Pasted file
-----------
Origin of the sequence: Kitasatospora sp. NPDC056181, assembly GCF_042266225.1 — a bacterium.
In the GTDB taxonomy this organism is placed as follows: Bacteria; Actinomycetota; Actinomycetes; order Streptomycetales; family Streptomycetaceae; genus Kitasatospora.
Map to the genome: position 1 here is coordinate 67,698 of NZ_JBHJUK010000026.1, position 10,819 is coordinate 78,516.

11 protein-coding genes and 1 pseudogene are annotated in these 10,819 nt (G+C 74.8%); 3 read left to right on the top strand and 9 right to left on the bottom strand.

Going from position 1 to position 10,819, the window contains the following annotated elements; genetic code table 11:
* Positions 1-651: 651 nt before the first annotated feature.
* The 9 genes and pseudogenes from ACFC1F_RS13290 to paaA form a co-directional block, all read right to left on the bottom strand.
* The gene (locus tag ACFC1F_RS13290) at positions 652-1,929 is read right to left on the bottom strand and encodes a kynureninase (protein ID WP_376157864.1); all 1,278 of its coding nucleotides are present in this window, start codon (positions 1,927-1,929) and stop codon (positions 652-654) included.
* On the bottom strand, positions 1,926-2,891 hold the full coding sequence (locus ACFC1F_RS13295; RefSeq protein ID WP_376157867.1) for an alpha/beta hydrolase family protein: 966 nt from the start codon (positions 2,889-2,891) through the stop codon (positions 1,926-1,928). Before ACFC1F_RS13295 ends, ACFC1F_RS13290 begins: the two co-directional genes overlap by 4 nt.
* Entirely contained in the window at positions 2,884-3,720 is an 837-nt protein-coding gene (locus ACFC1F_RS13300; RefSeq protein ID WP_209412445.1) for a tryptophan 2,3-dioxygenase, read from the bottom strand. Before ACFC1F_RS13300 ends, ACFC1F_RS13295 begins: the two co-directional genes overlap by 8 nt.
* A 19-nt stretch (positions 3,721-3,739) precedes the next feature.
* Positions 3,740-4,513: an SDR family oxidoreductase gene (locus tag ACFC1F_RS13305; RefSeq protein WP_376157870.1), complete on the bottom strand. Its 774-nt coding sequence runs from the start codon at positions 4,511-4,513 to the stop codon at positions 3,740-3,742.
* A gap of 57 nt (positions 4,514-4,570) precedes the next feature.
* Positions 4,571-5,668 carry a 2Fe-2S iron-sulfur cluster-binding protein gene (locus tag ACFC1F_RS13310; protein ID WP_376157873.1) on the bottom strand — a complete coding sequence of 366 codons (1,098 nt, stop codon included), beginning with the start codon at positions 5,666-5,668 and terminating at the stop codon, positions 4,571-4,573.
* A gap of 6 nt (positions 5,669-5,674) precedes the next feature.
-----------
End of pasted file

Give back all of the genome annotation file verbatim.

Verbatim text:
Origin of the sequence: Kitasatospora sp. NPDC056181, assembly GCF_042266225.1 — a bacterium.
In the GTDB taxonomy this organism is placed as follows: Bacteria; Actinomycetota; Actinomycetes; order Streptomycetales; family Streptomycetaceae; genus Kitasatospora.
Map to the genome: position 1 here is coordinate 67,698 of NZ_JBHJUK010000026.1, position 10,819 is coordinate 78,516.

11 protein-coding genes and 1 pseudogene are annotated in these 10,819 nt (G+C 74.8%); 3 read left to right on the top strand and 9 right to left on the bottom strand.

Going from position 1 to position 10,819, the window contains the following annotated elements; genetic code table 11:
* Positions 1-651: 651 nt before the first annotated feature.
* The 9 genes and pseudogenes from ACFC1F_RS13290 to paaA form a co-directional block, all read right to left on the bottom strand.
* The gene (locus tag ACFC1F_RS13290) at positions 652-1,929 is read right to left on the bottom strand and encodes a kynureninase (protein ID WP_376157864.1); all 1,278 of its coding nucleotides are present in this window, start codon (positions 1,927-1,929) and stop codon (positions 652-654) included.
* On the bottom strand, positions 1,926-2,891 hold the full coding sequence (locus ACFC1F_RS13295; RefSeq protein ID WP_376157867.1) for an alpha/beta hydrolase family protein: 966 nt from the start codon (positions 2,889-2,891) through the stop codon (positions 1,926-1,928). Before ACFC1F_RS13295 ends, ACFC1F_RS13290 begins: the two co-directional genes overlap by 4 nt.
* Entirely contained in the window at positions 2,884-3,720 is an 837-nt protein-coding gene (locus ACFC1F_RS13300; RefSeq protein ID WP_209412445.1) for a tryptophan 2,3-dioxygenase, read from the bottom strand. Before ACFC1F_RS13300 ends, ACFC1F_RS13295 begins: the two co-directional genes overlap by 8 nt.
* A 19-nt stretch (positions 3,721-3,739) precedes the next feature.
* Positions 3,740-4,513: an SDR family oxidoreductase gene (locus tag ACFC1F_RS13305; RefSeq protein WP_376157870.1), complete on the bottom strand. Its 774-nt coding sequence runs from the start codon at positions 4,511-4,513 to the stop codon at positions 3,740-3,742.
* A gap of 57 nt (positions 4,514-4,570) precedes the next feature.
* Positions 4,571-5,668 carry a 2Fe-2S iron-sulfur cluster-binding protein gene (locus tag ACFC1F_RS13310; protein ID WP_376157873.1) on the bottom strand — a complete coding sequence of 366 codons (1,098 nt, stop codon included), beginning with the start codon at positions 5,666-5,668 and terminating at the stop codon, positions 4,571-4,573.
* A gap of 6 nt (positions 5,669-5,674) precedes the next feature.